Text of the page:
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Reasons Why Children Should Be Banned from British Pubs Immediately

For starters, they don't buy anyone a drink.

Illustration by Tom Scotcher

I was trying my best to drink off a hangover last weekend when I noticed the clientele of the local boozer had changed. The concept of the underage drinker is hardly foreign to the British Isles but the pub now is always full of kids, and unlike in the good old days when Victorian slumchildren pissed their lives away with endless pints of gin, none of them are even trying to get a round in. The pub, once an escape from the drudgery of family life, has become just the opposite.


It is time for action. It is time to ban children from the pub. Here's why.

Our World and Their World

A key and enduring vision from my youth is that of the archetypal grey huddled mess, sat on a park bench, sacrificing his sobriety to a bottle of Diamond White or Tennent's Super, whatever happened to be on deal at the offie. As a kid I looked on this sight with some intrigue as fundamentally his life was a concept I couldn't yet grasp. Kids are like that. What I could grasp was that the waste ground beyond the concrete footy pitch was his world, whereas the swings and roundabouts were mine. Any errant football would be met with the same sighs of inevitability as one of us was nominated to sidle over to the groaning mess, expectant of some choice words in a language none of us could understand. He was definitely out of our zone and Edinburgh City Council's parks and recreation department had never factored this guy into their vision for a child's play utopia.

This man didn't fit into our idyllic way of life, and that was fine because he scared the shit out of us and smelled bad. We were each of us happy – well, "happy" might be overstating it, but content at least – in our own little galaxies. However, the reverse of that situation is now deemed acceptable, as boozers are festooned with children. The worlds of the drinker and the infant were never meant to meet. Yet they have and the committed drinker is still the enemy, even on his home turf.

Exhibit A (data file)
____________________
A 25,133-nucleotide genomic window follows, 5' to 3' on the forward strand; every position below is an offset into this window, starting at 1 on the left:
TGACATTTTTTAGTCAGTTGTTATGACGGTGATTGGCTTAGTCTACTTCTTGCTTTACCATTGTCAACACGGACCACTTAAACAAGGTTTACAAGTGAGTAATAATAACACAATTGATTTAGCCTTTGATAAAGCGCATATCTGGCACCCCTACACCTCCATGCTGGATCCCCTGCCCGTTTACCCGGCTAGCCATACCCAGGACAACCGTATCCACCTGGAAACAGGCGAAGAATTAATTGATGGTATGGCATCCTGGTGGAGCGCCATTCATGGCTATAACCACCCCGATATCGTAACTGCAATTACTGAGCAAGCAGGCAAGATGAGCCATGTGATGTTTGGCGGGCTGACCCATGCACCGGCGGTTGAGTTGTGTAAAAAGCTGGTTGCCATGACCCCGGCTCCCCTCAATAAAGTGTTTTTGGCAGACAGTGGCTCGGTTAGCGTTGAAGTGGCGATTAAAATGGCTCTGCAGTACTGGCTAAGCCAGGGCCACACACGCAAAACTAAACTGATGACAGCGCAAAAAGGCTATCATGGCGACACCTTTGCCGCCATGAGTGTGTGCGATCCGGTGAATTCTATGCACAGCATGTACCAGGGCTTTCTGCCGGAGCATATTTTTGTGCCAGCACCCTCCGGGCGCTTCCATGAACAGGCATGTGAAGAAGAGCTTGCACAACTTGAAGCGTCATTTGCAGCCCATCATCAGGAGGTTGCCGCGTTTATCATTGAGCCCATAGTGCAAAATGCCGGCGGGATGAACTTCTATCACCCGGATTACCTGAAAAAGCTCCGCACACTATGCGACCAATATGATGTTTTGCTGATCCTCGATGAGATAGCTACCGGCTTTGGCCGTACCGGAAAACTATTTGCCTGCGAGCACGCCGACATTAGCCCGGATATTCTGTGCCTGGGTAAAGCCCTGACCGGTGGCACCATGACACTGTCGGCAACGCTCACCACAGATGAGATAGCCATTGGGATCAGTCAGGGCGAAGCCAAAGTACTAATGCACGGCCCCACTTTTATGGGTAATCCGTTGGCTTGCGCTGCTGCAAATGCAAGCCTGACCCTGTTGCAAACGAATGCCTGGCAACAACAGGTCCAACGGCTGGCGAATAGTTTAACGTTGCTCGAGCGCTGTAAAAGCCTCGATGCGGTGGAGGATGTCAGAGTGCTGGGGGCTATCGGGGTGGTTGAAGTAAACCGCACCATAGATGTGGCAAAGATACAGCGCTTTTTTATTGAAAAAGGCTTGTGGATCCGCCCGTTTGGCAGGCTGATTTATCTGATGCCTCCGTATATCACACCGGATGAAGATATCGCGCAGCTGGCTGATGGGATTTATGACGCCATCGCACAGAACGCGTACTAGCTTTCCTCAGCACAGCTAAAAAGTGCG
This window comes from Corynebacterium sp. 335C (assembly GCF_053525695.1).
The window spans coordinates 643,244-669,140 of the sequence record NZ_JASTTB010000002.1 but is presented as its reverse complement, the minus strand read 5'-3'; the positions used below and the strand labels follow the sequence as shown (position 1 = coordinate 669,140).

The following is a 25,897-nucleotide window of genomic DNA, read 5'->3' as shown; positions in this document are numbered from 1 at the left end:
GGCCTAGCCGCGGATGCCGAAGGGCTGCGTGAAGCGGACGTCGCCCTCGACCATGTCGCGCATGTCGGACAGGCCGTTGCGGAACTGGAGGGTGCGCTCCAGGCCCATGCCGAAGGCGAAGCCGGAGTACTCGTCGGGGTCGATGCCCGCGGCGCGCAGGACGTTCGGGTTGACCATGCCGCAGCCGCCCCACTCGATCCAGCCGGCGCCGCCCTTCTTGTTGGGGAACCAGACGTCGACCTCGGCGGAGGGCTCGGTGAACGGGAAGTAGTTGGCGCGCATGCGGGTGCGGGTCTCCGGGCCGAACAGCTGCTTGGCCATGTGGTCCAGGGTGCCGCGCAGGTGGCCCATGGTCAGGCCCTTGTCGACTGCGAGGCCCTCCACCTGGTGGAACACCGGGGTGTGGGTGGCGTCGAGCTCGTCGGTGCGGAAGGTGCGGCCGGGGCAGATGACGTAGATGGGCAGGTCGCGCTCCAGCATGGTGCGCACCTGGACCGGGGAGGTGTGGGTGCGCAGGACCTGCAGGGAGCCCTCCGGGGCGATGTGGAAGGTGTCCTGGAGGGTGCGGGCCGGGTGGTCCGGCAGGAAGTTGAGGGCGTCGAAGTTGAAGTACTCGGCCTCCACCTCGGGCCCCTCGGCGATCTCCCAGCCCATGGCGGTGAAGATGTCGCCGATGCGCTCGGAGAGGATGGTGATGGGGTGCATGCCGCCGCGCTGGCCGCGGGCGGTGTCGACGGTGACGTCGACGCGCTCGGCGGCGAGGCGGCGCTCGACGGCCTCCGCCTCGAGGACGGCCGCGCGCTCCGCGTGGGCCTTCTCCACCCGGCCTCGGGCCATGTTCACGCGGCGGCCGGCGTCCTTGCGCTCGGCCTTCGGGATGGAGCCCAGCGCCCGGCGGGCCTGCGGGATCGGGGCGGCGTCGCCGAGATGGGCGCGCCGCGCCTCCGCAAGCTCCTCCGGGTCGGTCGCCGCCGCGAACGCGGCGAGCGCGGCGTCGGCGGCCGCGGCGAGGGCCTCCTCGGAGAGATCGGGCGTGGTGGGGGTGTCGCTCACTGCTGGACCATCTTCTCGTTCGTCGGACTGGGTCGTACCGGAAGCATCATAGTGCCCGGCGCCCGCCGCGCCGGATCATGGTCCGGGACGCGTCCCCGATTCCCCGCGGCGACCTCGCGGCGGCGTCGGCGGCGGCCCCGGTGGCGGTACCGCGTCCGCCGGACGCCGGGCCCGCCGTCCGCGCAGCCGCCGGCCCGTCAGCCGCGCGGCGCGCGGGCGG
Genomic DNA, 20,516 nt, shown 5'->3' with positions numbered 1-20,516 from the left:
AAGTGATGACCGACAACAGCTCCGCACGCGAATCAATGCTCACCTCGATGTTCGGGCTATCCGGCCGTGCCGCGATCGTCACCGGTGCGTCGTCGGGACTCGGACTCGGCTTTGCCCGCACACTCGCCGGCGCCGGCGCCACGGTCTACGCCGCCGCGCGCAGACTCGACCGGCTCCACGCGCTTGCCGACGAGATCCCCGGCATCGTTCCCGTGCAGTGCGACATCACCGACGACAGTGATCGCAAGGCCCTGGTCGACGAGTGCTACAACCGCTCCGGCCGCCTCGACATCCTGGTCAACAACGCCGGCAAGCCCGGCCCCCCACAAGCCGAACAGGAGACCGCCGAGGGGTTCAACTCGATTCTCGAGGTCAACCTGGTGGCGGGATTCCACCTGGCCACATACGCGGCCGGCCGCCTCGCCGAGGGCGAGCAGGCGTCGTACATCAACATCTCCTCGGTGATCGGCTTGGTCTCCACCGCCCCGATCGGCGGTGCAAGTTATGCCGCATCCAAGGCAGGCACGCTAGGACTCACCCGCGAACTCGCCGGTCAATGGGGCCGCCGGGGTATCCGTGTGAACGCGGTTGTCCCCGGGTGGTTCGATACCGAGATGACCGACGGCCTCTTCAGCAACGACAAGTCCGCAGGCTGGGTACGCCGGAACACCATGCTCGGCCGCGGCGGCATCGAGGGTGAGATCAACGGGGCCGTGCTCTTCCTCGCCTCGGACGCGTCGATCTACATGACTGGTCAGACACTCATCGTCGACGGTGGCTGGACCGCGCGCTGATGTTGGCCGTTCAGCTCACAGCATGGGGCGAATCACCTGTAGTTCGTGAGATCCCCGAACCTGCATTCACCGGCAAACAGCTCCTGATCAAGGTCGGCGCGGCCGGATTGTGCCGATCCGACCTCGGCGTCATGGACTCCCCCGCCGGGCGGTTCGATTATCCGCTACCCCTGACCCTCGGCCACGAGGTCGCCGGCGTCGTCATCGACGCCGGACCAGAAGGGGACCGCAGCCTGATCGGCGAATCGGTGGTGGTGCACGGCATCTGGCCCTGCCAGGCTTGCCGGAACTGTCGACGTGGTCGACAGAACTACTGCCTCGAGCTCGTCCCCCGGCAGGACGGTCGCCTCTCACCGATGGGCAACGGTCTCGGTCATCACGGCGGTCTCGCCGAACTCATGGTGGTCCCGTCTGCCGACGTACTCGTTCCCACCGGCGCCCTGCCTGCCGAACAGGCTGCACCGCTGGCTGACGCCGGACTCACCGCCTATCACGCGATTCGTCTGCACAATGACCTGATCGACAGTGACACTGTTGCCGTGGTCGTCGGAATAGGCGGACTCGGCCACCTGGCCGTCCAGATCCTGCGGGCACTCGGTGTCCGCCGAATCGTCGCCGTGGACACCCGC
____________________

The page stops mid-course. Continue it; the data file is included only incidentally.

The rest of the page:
They Don't Buy Drinks

Boozing doesn't work on charity. All publicans would agree that if you can't buy a drink, then you must fuck off. There is no benefit to the presence of the penniless drinker. He simply doesn't contribute to the idea of drinking in a pub. So why the hell are children allowed in with such abandon? They don't get rounds in. They don't ask for change for the puggie. Obviously, it's their parents who're the ones supposedly contributing to the great economic plan of boozing, the grand project of exchanging labour for solace, but next time you are in a pub in East London or West Glasgow, watch a group of Fjällräven-clad parents sip their way through half-pints of speciality cider and tell me who exactly is contributing? Even the dole is enough to make a decent dent in an unworking man or woman's sobriety, but who is it that props up the bar these days? Children. Skint children.

Double Standards

Pub food used to be pork scratchings (not the trendy kind) and – if you were lucky – maybe a toastie. With the evolution of the boozer we supposedly should feel lucky that we can now part with £15.95 for fish and chips. Great. I saw a mother bring a baby into the pub the other day. While her other offspring played around, generally doing all the things you don't associate fondly with the experience of getting plastered on your own, this woman approached the bar with a small tin of baby food. She wanted it heating up and the bar staff did so obligingly. The situation seems reasonable enough. But what if I did it? Brought a can of ravioli in and said: "There you go darling, heat that up for me, eh?"

I didn't realise it was bring-your-own-canned-goods-to-the-pub day. I wish they'd told me before I bought the fish and chips. I could've gone to Best Buy for a Fray Bentos.